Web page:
0
$\begingroup$

TL;DR: I want to calculate the transmission coefficient of a particle travelling into a finite double potential barrier system and I think I've got stuck by the fact that I have 9 unknown variables (amplitudes) and only 8 equations. How do I manage to solve this?

Problem

I have a particle (an electron) with energy $E$ travelling in from the left into an area with two potential barriers. The potential is defined by

$$ V(x) = V_1\cdot[\Theta(x)- \Theta(x-a_1)] + V_2\cdot[\Theta(x-(a_1 + L) - \Theta(x-(a_1 + a_2 + L]$$ Where $\Theta(x)$ is the Heaviside step function, $a_1$ is where the first barrier stops (i.e its length), $L$ is the width of the separation between the two barriers and $a_2$ is the width of the second barrier.

The known quantities are:

  • $V_1, V_2, E$
  • $a_1, a_2, L$
  • The particle mass $m$ is not given by I assume it can be said to be the rest mass of the electron.

The goal is to calculate the transmission coefficient $T$.

My work

I solved the equations for the different sections and got the following solutions to the time-independent Schrödinger equation

$$ \Psi_1 = Ae^{i\kappa x} + Be^{-i\kappa x}\\ \Psi_2 = Ce^{i\lambda x} + De^{i\lambda x}\\ \Psi_3 = Fe^{i\kappa x} + Ge^{-i\kappa x}\\ \Psi_4 = He^{\mu x} + Ie^{-\mu x}\\ \Psi_5 = Je^{i\kappa x}$$ Where $\kappa = \frac{\sqrt{2mE}}{\bar{h}}, \lambda = \frac{\sqrt{2m(E-V_1)}}{\bar{h}}, \mu = \frac{\sqrt{2m(V_2-E}}{\bar{h}}$ and $\{A,..,J\}$ are the amplitudes of the different waves. I have excluded the second solution to $\Psi_5$ as I assume there is no wave travelling in from the right.

If I apply boundary conditions to $\Psi_i$ and $\Psi_i'$ at the points $x = \{0, a_1, a_1 + L, a1 + a2 + L\}$ I get 8 separate equations, and the goal is to calculate $T = \frac{|F|^2}{|A|^2}$. As I have 9 unknown variables and 8 separate equations I do not see how I will be able to solve this. Any help is appreciated and if possible I don't want the answer outright, just some guidance. :)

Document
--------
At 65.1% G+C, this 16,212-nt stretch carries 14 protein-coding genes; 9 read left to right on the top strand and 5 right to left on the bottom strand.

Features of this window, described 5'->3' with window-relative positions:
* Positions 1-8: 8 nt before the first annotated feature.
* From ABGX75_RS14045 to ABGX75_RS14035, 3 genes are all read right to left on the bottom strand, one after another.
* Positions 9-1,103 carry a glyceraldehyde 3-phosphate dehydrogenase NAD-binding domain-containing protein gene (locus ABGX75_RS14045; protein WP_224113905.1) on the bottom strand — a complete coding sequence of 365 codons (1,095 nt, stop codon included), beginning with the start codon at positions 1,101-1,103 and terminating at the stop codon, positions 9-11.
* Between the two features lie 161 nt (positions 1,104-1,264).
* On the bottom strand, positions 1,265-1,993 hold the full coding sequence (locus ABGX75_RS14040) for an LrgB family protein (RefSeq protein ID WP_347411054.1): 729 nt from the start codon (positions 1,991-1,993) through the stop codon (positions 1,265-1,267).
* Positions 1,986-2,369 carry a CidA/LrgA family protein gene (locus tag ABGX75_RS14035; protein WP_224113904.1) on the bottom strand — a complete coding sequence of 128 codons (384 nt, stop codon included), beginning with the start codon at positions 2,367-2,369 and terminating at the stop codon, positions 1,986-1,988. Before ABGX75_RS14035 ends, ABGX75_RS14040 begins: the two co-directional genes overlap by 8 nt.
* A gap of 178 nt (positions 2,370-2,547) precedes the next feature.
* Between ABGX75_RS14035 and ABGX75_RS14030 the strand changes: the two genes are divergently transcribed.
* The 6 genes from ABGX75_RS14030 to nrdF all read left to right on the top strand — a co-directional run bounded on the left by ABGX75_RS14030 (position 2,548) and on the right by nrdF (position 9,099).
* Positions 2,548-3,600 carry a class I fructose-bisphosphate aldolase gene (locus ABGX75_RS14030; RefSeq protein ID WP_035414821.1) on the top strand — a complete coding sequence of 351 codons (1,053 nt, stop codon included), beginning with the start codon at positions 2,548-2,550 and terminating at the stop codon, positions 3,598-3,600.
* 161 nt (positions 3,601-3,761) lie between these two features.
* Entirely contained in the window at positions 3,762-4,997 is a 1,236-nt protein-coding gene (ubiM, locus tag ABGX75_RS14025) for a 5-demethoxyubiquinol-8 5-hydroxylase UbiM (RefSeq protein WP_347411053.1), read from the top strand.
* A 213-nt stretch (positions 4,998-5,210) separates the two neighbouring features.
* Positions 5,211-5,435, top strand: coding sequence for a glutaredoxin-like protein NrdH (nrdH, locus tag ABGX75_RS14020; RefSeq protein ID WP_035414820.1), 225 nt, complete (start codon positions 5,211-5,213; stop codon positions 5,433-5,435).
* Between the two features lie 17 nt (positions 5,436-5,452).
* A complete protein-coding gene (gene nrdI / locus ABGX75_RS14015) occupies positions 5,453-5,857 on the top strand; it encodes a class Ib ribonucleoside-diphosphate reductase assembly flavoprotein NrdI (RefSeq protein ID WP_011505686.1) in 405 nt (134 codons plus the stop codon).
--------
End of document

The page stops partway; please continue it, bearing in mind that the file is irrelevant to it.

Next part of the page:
$\endgroup$
0
$\begingroup$

Well, since scattering states are not normalizable, the wavefunction has an arbitrary overall normalization factor. The reflection coefficient $R=\frac{|B|^2}{|A|^2}$ and transmission coefficient $T=\frac{|J|^2}{|A|^2}$ depend only on the relative amplitudes. In other words, we can e.g. put the amplitude $A=1$ of the incoming right-mover w.l.o.g.

$\endgroup$
1
  • $\begingroup$ I'm reading Griffiths' Introduction to Quantum Mechanics and I haven't seen him do that there (as of chapter 2 at least where the potential wells/barriers are introduced). Is choosing an arbitrary amplitude the best method here? I haven't seen this done in the papers on the topic I've looked at. Can it be done in any other way? $\endgroup$ – fintallrik Oct 5 '20 at 12:22

Your Answer

By clicking “Post Your Answer”, you agree to our terms of service, privacy policy and cookie policy

Not the answer you're looking for? Browse other questions tagged or ask your own question.